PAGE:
Quiet Quitting: Meaning, definition & how to prevent it

Quiet Quitting

In recent months, news feeds and social media have exploded with updates from fed-up workers. Voices speaking up about feeling overworked and underappreciated. Experts commenting, criticizing or celebrating it. All this accompanied by the hashtag #QuietQuitting.

So what does “quiet quitting” really mean? How did it come about? And how do you prevent it in your organization?

What is quiet quitting?

“Quiet quitting” is a newly coined term describing a form of work-to-rule approach, where employees limit their tasks strictly to those within their job description. Work is kept within defined working hours, without major psychological or emotional investments.

Quiet quitters reject the notion that work is the no. 1 priority. For some, that means setting up boundaries and not taking on additional work. For others, it simply means not going above and beyond. No more desk lunches, staying late or attending non-mandatory meetings.

Where did it come from?

Quiet quitting is considered the result of a number of recent changes in the workplace. Downsizing, budget cuts and covid-related crisis handling required employees to take on extra responsibilities (in some cases against their will). In addition, the hybrid work environment has blurred the lines between work and personal life. Combined, workers today expect more from their employers. If their needs are not fulfilled, they can easily feel overworked and underappreciated.

Implications of quiet quitting


Is quiet quitting a bad thing? Not necessarily. It can actually be a healthy step in the right direction towards work-life balance for those who struggle to maintain just that. These are your colleagues who consistently take on extra duties or work extra hours. Work-life balance is key for happy, healthy and productive employees. After all, a heavy workload is one of the main reasons behind work-related stress and burnout.


Having an unhappy employee quit is a bad thing. However, having them not quit can be even worse. Rejecting projects based on lack of motivation leads to stagnation - both for the individual and the company. Many organizations are dependent on an engaged workforce to maintain its competitive advantage. Likewise, most employees need to be engaged and challenged in order to thrive. In addition, the unwillingness to go the extra mile can increase the workload for other colleagues.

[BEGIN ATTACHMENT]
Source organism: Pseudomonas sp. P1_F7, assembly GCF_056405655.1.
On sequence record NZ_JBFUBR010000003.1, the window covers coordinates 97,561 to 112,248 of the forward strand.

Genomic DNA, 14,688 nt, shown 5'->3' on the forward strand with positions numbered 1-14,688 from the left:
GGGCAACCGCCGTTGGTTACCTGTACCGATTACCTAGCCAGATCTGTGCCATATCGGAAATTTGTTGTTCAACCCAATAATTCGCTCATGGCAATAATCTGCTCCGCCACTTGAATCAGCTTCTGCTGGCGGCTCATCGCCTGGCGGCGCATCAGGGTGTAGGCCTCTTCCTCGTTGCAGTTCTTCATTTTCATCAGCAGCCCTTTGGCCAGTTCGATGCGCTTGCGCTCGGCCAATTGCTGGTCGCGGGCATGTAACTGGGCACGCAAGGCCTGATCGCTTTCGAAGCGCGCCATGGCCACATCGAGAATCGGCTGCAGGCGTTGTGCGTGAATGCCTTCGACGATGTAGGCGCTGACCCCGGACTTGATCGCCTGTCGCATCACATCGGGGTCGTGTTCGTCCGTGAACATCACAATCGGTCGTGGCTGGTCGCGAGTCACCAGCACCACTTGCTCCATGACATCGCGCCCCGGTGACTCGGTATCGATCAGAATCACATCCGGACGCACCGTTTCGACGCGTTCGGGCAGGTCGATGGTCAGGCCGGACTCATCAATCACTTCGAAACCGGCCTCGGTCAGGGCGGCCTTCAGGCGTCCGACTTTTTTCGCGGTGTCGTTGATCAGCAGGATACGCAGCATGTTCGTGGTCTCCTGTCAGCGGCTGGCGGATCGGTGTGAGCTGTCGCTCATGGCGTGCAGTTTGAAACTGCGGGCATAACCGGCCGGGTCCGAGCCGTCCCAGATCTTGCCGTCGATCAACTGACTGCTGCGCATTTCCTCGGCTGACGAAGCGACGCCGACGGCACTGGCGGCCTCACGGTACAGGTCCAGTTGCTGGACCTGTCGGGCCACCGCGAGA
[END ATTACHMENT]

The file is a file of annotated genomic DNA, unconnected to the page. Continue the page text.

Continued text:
Reducing involvement to the bare minimum, employees might also miss out on the things that make a workplace enriching, such as workplace culture, social events and community feeling. Worst case, quiet quitters might even have a negative impact on the work environment.

Skills development opportunities may prevent quiet quitting

So how do you prevent quiet quitting in your organization? We know that there is a strong link between quiet quitting and workplace dissatisfaction. Unhappy employees are usually less engaged, motivated, or willing to go the extra mile. 

According to the LinkedIn Learning Report, 94% of employees stay longer if provided opportunities for learning and development. Furthermore, 87% of millennials expect their employers to invest in their skills (Gallup).

Investing in skills development might therefore be an effective way of keeping your employees happy and engaged. An internal academy of relevant training provides opportunities for growth and career advancement, which boosts the sense of purpose. Personalized learning journeys spark motivation and help set up both long and short term goals.

Developing skills is a rewarding feeling while it builds confidence in the day-to-day work. With a strong skills capital, your employees will feel empowered. At Learnster, we are confident that learning organizations are less likely to suffer from quiet quitting.

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